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Israel to Dissolve Parliament, Call 5th Election in 3 Years

Bennett’s office announced Monday, that his weakened coalition will be disbanded and the country will head to new elections.
Israeli Prime Minister Naftali Bennett speaks during a joint statement with Foreign Minister Yair Lapid, at the Knesset, Israel's parliament, in Jerusalem, Monday, June 20, 2022. (AP Photo/Maya Alleruzzo)
Israeli Prime Minister Naftali Bennett speaks during a joint statement with Foreign Minister Yair Lapid, at the Knesset, Israel’s parliament, in Jerusalem, Monday, June 20, 2022. (AP Photo/Maya Alleruzzo)

Israel’s weakened coalition government announced Monday that it would dissolve parliament and call new elections, setting the stage for the possible return to power of former Prime Minister Benjamin Netanyahu or another period of prolonged political gridlock.

The election will be Israel’s fifth in three years, and it will put the polarizing Netanyahu, who has been the opposition leader for the past year, back at the center of the political universe.

“I think the winds have changed. I feel it,” Netanyahu declared.

The previous four elections, focused on Netanyahu’s fitness to rule while facing a corruption investigation, ended in deadlock. While opinion polls project Netanyahu, who is now on trial, as the front-runner, it is far from certain that his Likud party can secure the required parliamentary majority to form a new government.

Prime Minister Naftali Bennett, a former ally and aide of Netanyahu, formed his government a year ago with the aim of halting the never-ending cycle of elections. But the fragile coalition government, which includes parties from across the political spectrum, lost its majority earlier this year and has faced rebellions from different lawmakers in recent weeks.

Announcing his plan to disband the government during a nationally televised news conference, Bennett said he had made “the right decision” in difficult circumstances.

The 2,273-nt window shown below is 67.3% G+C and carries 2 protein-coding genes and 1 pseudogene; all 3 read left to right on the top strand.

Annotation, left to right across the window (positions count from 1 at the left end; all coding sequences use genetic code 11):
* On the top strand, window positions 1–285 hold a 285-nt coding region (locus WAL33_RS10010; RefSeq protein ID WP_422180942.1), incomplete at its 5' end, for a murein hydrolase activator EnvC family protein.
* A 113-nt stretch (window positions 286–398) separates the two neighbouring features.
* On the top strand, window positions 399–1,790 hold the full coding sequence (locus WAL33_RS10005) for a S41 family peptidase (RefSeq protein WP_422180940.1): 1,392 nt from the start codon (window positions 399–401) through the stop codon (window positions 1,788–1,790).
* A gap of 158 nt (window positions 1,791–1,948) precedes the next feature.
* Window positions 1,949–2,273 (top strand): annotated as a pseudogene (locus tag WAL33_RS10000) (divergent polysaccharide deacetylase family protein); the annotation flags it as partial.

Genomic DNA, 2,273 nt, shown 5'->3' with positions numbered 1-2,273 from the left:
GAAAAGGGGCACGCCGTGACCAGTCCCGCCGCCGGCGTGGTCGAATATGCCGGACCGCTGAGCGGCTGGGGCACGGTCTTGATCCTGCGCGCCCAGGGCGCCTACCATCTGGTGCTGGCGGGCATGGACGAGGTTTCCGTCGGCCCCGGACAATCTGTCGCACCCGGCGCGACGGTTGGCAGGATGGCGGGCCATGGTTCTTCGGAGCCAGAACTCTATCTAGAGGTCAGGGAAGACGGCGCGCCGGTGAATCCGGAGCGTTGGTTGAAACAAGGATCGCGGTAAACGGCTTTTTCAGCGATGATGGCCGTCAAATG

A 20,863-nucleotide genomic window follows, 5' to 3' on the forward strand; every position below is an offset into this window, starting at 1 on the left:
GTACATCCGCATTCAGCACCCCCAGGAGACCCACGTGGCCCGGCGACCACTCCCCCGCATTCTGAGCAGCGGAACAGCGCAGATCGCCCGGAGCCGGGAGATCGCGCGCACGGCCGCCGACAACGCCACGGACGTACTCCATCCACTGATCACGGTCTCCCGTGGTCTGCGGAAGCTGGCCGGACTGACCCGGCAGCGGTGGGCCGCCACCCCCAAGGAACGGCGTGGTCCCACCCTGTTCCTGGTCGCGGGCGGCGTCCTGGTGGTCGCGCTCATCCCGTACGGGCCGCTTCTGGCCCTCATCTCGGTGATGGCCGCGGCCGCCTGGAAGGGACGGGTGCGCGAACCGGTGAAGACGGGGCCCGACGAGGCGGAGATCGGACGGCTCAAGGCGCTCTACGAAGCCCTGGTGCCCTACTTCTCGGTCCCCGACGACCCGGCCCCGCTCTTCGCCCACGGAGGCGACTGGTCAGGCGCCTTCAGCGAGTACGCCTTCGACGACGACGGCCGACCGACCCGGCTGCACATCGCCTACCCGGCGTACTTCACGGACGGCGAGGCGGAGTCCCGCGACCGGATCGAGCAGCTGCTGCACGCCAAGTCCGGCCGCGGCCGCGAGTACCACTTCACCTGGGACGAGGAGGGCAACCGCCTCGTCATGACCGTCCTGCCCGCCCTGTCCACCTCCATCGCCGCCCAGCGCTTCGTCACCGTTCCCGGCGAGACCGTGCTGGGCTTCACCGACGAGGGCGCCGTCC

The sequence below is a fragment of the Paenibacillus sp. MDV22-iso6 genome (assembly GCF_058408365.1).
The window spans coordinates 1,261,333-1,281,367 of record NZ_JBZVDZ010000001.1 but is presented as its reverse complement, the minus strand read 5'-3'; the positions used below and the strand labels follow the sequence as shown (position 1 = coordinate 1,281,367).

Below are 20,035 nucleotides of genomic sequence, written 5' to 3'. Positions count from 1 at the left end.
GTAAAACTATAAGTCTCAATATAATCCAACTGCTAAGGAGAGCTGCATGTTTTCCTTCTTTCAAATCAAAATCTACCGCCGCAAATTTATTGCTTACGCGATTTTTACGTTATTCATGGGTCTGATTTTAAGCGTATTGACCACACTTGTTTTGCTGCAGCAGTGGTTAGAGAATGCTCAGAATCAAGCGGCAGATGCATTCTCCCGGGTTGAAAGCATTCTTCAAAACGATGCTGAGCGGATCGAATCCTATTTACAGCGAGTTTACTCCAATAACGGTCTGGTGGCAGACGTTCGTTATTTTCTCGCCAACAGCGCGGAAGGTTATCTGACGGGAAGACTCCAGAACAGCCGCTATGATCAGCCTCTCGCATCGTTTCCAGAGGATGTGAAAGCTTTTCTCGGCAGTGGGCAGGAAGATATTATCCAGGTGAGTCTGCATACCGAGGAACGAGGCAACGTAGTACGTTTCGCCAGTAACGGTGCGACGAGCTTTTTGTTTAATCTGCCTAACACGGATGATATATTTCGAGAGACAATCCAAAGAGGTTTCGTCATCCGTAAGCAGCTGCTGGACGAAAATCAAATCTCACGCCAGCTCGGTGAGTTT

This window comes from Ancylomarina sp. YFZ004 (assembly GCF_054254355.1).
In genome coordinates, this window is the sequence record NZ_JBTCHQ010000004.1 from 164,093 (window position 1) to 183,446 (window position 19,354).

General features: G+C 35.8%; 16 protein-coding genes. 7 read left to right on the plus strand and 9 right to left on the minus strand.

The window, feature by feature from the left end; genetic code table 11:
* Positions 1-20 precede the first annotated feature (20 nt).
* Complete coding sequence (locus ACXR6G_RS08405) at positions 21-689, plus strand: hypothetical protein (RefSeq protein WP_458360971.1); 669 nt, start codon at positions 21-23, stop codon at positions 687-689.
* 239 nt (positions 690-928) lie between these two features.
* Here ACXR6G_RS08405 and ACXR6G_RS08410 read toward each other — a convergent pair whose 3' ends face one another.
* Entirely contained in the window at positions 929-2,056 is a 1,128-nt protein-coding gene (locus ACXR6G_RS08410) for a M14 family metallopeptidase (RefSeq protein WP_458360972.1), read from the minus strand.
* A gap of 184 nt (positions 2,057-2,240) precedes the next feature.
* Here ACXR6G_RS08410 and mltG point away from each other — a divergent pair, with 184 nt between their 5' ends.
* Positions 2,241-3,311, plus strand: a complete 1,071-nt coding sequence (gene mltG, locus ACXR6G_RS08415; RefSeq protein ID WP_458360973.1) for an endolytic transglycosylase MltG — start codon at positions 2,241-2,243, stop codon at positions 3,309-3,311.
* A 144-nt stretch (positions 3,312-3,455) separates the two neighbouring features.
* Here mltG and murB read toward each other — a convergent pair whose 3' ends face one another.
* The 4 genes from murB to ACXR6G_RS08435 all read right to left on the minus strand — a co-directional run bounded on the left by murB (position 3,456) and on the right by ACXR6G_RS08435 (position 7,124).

“Together, we got Israel out of the pit. We accomplished many things in this year. First and foremost, we brought to center stage the values of fairness and trust,” Bennett said, standing alongside his main partner, Foreign Minister Yair Lapid. “We shifted to a culture of ‘we,’ ‘together.’”

Under their coalition deal, Lapid, who heads the large centrist party Yesh Atid, now becomes the interim prime minister until the election, in which he is expected to be the main rival to Netanyahu.

Standing together with Bennett, he thanked his partner for his hard work and for putting the country ahead of his personal interests.

“Even if we’re going to elections in a few months, our challenges as a state cannot wait,” Lapid said. “What we need to do today is go back to the concept of Israeli unity. Not to let dark forces tear us apart from within.”

Bennett’s coalition included a diverse array of parties, from dovish factions that support an end to Israel’s occupation of lands captured in 1967 and claimed by the Palestinians, to hard-line parties that oppose Palestinian statehood.

Many of the parties had little in common beyond a shared animosity to Netanyahu. Often described as a political “experiment,” the coalition made history by becoming the first to include an Arab party.

Bennett listed his government’s accomplishments, including passing a national budget for the first time in three years and leading the country through two waves of the coronavirus without imposing a lockdown. Under his watch, Israel’s tense border with the Gaza Strip remained largely quiet, though tensions with the Palestinians escalated in east Jerusalem and the occupied West Bank. His Arab partner, the Islamic Ra’am party, secured unprecedented budgets to fight poverty, neglect and discrimination in Israel’s Arab sector.

Despite its successes, the coalition eventually unraveled, in large part because several members of Bennett’s own hard-line party objected to what they felt were his pragmatism and moderation.

Netanyahu, meanwhile, whipped up the opposition by accusing Bennett of cooperating with “terror supporters” — a reference to his Arab partners in the coalition. A Netanyahu supporter was arrested last month on suspicion she sent death threats and bullets to Bennett’s family in the mail.

Palestinian citizens of Israel make up about 20% of the country’s population but are often seen as a fifth column and have never before been part of a coalition. Although Netanyahu himself had also courted the same Islamist party last year, the criticism appeared to make some of the hard-line members of Bennett’s coalition uncomfortable.

The final blow to the government was the looming expiration of a law that grant Israel’s West Bank settlers special legal status.

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